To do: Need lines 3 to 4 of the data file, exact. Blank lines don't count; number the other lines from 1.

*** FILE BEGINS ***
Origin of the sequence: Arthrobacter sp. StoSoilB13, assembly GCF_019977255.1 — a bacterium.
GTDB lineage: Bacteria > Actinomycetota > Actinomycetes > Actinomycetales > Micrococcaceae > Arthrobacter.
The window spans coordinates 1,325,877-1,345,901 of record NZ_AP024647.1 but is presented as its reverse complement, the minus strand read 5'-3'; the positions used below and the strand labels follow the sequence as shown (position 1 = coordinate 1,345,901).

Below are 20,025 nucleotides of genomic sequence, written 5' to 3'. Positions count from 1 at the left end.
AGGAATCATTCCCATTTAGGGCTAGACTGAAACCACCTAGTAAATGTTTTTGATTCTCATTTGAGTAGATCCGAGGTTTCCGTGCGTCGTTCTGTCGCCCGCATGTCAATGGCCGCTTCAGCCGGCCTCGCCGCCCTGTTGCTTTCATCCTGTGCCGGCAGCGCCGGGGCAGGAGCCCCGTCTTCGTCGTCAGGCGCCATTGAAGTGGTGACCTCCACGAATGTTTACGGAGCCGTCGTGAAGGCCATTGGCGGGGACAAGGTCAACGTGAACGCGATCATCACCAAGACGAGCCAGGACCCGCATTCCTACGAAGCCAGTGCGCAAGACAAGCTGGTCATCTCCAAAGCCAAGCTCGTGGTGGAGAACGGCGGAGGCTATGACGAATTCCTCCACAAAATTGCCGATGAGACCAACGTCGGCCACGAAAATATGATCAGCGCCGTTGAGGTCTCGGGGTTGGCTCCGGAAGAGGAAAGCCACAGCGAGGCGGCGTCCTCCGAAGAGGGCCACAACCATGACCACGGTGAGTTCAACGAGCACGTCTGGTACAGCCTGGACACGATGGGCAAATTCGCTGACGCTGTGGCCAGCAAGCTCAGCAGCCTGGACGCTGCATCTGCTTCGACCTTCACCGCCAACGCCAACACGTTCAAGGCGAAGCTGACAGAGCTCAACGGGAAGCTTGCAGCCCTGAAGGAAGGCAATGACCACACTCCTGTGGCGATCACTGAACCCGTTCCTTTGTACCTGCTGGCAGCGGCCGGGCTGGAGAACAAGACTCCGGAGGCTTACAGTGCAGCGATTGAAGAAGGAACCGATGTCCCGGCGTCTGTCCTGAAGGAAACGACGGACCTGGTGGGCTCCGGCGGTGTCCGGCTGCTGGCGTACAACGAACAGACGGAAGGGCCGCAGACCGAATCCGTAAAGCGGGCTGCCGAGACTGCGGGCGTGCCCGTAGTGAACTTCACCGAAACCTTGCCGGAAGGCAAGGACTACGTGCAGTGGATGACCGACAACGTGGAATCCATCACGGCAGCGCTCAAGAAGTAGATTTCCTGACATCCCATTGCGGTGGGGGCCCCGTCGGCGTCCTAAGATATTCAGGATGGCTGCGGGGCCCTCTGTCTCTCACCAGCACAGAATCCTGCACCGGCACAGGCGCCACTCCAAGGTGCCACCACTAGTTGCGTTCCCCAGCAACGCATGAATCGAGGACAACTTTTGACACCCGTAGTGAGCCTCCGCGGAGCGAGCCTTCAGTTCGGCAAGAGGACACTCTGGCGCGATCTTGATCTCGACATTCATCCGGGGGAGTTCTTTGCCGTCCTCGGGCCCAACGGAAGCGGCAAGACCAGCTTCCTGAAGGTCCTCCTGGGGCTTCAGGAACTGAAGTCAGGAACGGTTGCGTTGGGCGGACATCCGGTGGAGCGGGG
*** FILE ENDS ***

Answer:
The window spans coordinates 1,325,877-1,345,901 of record NZ_AP024647.1 but is presented as its reverse complement, the minus strand read 5'-3'; the positions used below and the strand labels follow the sequence as shown (position 1 = coordinate 1,345,901).

Below are 20,025 nucleotides of genomic sequence, written 5' to 3'. Positions count from 1 at the left end.